Tuesday, December 9, 2008

MRI and CT - the Curse of Incidentalomas

In 2001, 225 leading general internists were asked to rank 30 medical innovations in terms of their importance for patient care (see Health Affairs article here). By a large margin the group judged magnetic resonance imaging (MRI) and computed tomography (CT) scanning to be the most important. For physicians like me who entered medicine before the new imaging techniques were developed, the information MRI and CT provide seems miraculous!

But as physicians know all-too-well and as an excellent New York Times article by Gina Kolata today describes especially clearly - as scans rapidly improve, the frequency of "incidentalomas" increases just as fast.

Incidentalomas are scan findings that get labeled "abnormal" but actually have no clinical significance and are not causing a problem for the patient. The Kolata article describes Cheryl Weinstein, a healthy 64 year old with knee pain. Here's her story:
When she started looking up her symptoms on the Internet, she decided she probably had a meniscus tear. “I was very forceful in asking for an M.R.I.,” she said.

And when the scan showed that her meniscus was torn, she went to a surgeon expecting an operation.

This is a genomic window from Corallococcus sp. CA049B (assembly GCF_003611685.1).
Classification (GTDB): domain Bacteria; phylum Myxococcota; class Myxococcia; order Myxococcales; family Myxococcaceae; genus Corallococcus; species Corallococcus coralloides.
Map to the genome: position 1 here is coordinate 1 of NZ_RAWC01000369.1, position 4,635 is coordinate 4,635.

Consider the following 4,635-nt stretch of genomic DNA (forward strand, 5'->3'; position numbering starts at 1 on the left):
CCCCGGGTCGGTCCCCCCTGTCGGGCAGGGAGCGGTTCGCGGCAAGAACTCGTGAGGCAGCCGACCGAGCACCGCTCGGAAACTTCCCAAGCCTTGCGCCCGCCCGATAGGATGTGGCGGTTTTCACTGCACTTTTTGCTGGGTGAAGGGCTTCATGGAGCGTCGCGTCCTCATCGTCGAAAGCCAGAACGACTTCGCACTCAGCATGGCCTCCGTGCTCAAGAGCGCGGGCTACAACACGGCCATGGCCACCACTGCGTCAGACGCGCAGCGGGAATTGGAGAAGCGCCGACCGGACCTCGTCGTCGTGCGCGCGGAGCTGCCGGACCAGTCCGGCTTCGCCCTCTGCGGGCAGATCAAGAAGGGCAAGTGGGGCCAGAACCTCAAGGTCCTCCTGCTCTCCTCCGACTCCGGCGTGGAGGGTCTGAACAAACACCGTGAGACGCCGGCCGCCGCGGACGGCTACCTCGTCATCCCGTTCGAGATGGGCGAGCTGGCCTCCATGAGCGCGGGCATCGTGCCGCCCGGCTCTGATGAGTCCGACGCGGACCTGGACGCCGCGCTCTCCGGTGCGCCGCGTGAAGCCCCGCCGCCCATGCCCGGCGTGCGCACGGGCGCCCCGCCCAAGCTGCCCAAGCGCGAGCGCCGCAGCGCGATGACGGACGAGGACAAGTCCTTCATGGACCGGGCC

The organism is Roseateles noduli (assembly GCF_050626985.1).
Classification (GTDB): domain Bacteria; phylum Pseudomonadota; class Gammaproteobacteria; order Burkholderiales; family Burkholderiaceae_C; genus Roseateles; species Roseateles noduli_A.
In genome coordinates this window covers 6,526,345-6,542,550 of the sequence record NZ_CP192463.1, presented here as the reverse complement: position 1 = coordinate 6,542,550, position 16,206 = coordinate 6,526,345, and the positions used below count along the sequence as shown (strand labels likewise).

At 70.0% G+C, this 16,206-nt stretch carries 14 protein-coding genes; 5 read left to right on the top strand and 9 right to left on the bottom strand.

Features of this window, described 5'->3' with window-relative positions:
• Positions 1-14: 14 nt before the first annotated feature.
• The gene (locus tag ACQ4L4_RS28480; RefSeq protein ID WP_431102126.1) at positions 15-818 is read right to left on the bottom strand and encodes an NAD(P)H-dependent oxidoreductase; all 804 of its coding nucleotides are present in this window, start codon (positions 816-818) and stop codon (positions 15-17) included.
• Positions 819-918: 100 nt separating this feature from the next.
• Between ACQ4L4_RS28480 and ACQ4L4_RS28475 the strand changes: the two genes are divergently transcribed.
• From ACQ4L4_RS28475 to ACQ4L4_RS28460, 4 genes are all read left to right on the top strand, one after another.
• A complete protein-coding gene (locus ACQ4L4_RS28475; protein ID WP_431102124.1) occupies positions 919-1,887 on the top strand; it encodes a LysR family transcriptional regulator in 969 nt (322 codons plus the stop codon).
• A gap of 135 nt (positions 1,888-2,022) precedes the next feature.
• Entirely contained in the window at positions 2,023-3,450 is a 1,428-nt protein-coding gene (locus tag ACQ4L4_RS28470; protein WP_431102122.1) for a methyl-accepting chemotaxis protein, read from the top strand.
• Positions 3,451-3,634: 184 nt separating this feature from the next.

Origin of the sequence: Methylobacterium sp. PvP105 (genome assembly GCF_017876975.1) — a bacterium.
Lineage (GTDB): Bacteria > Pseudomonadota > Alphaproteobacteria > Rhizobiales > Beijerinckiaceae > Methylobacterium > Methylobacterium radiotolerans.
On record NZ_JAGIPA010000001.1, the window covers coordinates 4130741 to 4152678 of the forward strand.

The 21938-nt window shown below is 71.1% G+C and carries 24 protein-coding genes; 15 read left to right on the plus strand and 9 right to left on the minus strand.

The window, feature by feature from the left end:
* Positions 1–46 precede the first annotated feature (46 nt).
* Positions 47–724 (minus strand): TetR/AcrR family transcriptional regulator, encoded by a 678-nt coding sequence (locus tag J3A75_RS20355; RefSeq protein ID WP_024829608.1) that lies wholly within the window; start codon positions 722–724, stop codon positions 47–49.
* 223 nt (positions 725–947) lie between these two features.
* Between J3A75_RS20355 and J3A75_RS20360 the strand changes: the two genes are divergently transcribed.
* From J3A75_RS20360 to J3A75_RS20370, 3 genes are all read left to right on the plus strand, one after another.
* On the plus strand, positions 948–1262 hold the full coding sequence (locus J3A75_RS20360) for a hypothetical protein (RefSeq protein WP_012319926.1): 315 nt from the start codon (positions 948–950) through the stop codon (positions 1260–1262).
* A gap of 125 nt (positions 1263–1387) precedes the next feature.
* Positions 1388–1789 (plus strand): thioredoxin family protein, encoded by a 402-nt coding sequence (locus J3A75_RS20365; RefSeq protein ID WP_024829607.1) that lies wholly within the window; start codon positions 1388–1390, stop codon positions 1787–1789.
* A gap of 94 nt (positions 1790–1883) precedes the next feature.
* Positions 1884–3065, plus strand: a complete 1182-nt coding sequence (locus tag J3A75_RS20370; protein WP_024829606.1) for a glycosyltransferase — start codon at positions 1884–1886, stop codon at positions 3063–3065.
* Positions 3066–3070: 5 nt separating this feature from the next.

He X-rayed her knee and told her she had arthritis. Then, Mrs. Weinstein said, the surgeon looked at her and said, “Let me get this straight. Are you here for a knee replacement?”

She said no, of course not. She skis, she does aerobics, she was nowhere near ready for something so drastic.

Then the surgeon told her that there was no point in repairing her meniscus because that was not her problem. And if he repaired the cartilage, her arthritic bones would just grind it down again.

For now, Mrs. Weinstein says she is finished with her medical odyssey.
Luckily the surgeon Mrs. Weinstein saw knew that cartilage tears are as common in people with arthritis of the knee who have no pain as they are for people with knee arthritis who do have pain. Otherwise she might have had an unnecessary operation. She would have risked complications for no potential upside gain. And all of those whose funds created the insurance pool that paid for the surgery would have wasted money.

The situation is much the same with herniated discs. Kolata reports on research demonstrating that routine scans for back pain do not improve outcomes. And the large number of "false positives" (scans interpreted as abnormal where the "abnormal" findings are not causing a problem) create psychological distress for the patients and may lead to unnecessary and potentially harmful tests and procedures.

MRI and CT are spectacular medical advances, but like everything in medicine they have potentially negative side effects. A substantial number of scans done in the U.S. should not be done. (Estimates vary, but all the estimates I've seen are more than 10%.) Unnecessary scans cause clinical and economic harm. Gina Kolata's article can be useful in public education - to help us better understand the limits of technology and the need to tolerate uncertainty.

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